IL-4 impairs the migration of TNF-α-matured DC towards CCL21, CCL19 and CCR7 expression. a, b The chemotactic migration of IL-4 and IL-4+-DC in response to rhCCL21 and rhCCL19 (500 or 1000 ng/mL) was assayed in vitro. Serum-free medium, either alone or with CCL21 or CCL19, was added to the wells, followed by 5 × 105 DC. For each experiment, non-specific migration in medium alone was deducted from specific migration in response to each chemokine. The data represent the mean ± SEM of migrated DC from five separate experiments. *P < 0.05, compared to IL-4-DC. c IL-4 and IL-4+-DC were stained with PE-anti-CCR7 antibody (bold lines) or its isotype control (thin lines) and analyzed by flow cytometry. The results are representative of 11 independent experiments. d Mean fluorescence intensity (MFI) of surface CCR7 content expressed as the ratio of fluorescence intensity of specific labeling to background staining. The results are the mean ± SEM of the MFI of six independent experiments

IL-4 decreases the CCR7 up-regulation in TNF-α-maturated DC

CCR7 is a crucial receptor involved in DC function in vivo because it governs cell migration to the draining lymph nodes. Flow cytometry analysis revealed that IL-4-DC were strongly positive for CCR7 cell-surface expression (Fig. 3c, d). The addition of IL-4 inhibited the TNF-α-induced up-regulation of CCR7 expression by two- or threefold (Fig. 3d). RT-PCR analysis revealed that iDC synthesized very low levels of CCR7 mRNA, however the expression was strongly increased in IL-4-DC after 48-hour treatment with TNF-α and GM-CSF (Fig. 4a, b). In the presence of IL-4, TNF-α-induced up-regulation of CCR7 mRNA synthesis was impaired, which resulted in lower CCR7 intracellular protein content in IL-4+_ than in IL-4-DC (P < 0.05; Fig. 4c, d). Time dependent experiments with 25 ng/mL of IL-4 revealed an inhibitory effect after only 8 h of treatment, which subsequently increased along the incubation time (Fig. 4e). This effect was dose-dependent and was observed not only with an IL-4 dose of 25 ng/mL but also with as little as 1 ng/mL (Fig. 4f). Replacing IL-4 with IL-13 had the same dose-dependent inhibitory effect on CCR7 cell-surface expression (Fig. 4f). To investigate whether the inhibitory effect of IL-4 on CCR7 expression was limited to TNF-α-treated DCs, other stimuli were included in this study. Treatment with LPS or sCD40L for 48 h did not significantly reduce the IL-4 inhibition of CCR7 expression (Fig. 4g).
Fig. 4

IL-4 reduces CCR7 mRNA synthesis, intracellular and surface protein content in TNF-α-matured DC. a RT-PCR analysis of CCR7 and β-actin mRNA expression in 5 × 104 iDC, IL-4 and IL-4+-DC. b Quantification of RT-PCR analysis in (a). Data are expressed as the ratio of expression of CCR7 to β-actin. The results are representative of four independent experiments. c Interleukin-4 and IL-4+-DC were fixed, permeabilized and stained with rat PE-anti-CCR7 antibody (bold lines) or its isotype control (thin lines) and analyzed by flow cytometry. The results are representative of six independent experiments. d Mean fluorescence intensity (MFI) of CCR7 intracellular content expressed as the ratio of fluorescence intensity of specific labeling to background staining. The results are the mean ± SEM of the MFI from six independent experiments. e Immature DC were cultured for 0, 8, 24 or 48 h with IL-4 (25 ng/mL) during maturation with GM-CSF and TNF-α. f Immature DC were cultured for 48 h, either in the absence of (0) or with increasing concentrations (0.5, 1, 5, 25 ng/mL) of IL-4 or IL-13, during maturation with GM-CSF and TNF-α. g Immature DC were activated with GM-CSF and TNF-α (20 ng/mL), LPS (50 ng/mL) or sCD40L (250 ng/mL) in the absence or presence of 25 ng IL-4. eg Cells were stained with PE-anti-CCR7 antibody and analyzed by flow cytometry. The results are the mean ± SEM of the MFI from four to five separate experiments. *P < 0.05, compared to DC activated in the absence of IL-4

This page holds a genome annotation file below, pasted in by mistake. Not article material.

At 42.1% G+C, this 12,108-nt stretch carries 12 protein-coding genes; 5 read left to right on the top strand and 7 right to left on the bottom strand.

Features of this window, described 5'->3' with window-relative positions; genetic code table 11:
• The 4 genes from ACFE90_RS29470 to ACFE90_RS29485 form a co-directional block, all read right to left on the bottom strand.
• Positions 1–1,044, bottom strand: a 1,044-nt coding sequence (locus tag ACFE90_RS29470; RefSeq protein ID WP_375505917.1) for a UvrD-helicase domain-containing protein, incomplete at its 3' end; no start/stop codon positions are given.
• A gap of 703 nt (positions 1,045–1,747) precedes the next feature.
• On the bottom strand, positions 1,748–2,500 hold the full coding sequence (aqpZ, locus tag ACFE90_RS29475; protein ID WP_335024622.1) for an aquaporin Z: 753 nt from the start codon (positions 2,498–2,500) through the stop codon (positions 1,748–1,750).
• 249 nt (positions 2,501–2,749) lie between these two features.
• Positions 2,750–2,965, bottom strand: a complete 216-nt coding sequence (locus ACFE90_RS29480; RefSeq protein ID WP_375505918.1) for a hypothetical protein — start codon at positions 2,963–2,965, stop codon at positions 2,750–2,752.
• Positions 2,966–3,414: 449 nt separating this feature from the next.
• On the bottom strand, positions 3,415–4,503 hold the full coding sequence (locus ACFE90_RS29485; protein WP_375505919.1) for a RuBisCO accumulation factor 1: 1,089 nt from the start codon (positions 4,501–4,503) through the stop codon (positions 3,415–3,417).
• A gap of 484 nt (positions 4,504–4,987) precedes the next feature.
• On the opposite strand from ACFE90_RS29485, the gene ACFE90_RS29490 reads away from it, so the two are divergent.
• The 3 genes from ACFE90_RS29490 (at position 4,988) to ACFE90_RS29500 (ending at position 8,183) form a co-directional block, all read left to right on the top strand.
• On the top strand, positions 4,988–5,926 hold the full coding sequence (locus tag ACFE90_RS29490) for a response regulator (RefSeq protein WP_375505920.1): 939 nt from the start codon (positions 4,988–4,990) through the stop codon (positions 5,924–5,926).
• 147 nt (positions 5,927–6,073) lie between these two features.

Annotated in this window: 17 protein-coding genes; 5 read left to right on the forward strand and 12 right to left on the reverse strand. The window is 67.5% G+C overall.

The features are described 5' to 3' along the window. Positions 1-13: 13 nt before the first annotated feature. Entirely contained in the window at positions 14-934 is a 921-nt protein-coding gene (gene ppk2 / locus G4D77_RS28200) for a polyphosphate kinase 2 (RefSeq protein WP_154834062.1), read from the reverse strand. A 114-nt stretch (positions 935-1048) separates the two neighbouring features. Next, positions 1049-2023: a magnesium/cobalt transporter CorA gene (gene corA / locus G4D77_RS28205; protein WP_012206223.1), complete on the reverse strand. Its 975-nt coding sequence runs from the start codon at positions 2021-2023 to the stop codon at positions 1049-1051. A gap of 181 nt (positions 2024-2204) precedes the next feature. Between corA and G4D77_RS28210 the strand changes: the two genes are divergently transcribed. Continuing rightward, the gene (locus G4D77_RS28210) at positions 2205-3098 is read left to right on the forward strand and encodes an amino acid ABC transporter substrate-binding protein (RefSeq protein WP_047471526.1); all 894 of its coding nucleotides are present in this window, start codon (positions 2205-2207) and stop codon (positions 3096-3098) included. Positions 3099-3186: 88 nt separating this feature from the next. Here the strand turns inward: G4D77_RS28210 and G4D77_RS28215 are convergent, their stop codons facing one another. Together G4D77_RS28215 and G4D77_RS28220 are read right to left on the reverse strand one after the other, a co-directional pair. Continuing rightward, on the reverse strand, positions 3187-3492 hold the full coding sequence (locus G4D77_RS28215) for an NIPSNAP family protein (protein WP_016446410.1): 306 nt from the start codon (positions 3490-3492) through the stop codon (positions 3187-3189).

IL-4 induces an immature profile of DCs associated with lower CCR7 expression

To evaluate precisely which DC population was expressing a lower amount of CCR7, staining for CD83, CD25 and CCR7 was performed on IL-4 and IL-4+-DC. Double staining of IL-4- and IL-4+-DC for CD83 and CCR7 revealed that all CCR7+ cells were CD83+ in the five tested donors, since no CD83/CCR7+ cells were detected (Fig. 5a, b). Interleukin-4 treatment decreased the percentage of CD83+/CCR7+ cells and increased the percentage of CD83+/CCR7 cells (P < 0.05; Fig. 5b). Thus, the extent of CCR7 inhibition strongly exceeded that of CD83 inhibition. Double staining for CCR7 and CD25 revealed that almost 50 % of IL-4-DC were CCR7+/CD25+ (Fig. 5c, d). Treatment with IL-4 strongly decreased this cell population and significantly enhanced the percentage of CCR7/CD25 cells (P < 0.05; Fig. 5d). Overall, IL-4 is in favor of a CD83+/CD25/CCR7 DC profile.
Fig. 5

IL-4 reduces the percentage of DC that are double positive for CCR7 and CD83 or CD25 induced by TNF-α. IL-4 and IL-4+-DC were double-stained with PE-anti-CCR7 and FITC-anti-CD83 (a, b) or APC-anti-CD25 mAbs (c, d) and analyzed by flow cytometry. The results of double labeling for CCR7 and CD83 (b) or CCR7 and CD25 (d) are expressed as the mean ± SEM  % of IL-4 and IL-4+-DC expressing the indicated markers in five separate experiments. *P < 0.05, compared to IL-4-DC

Discussion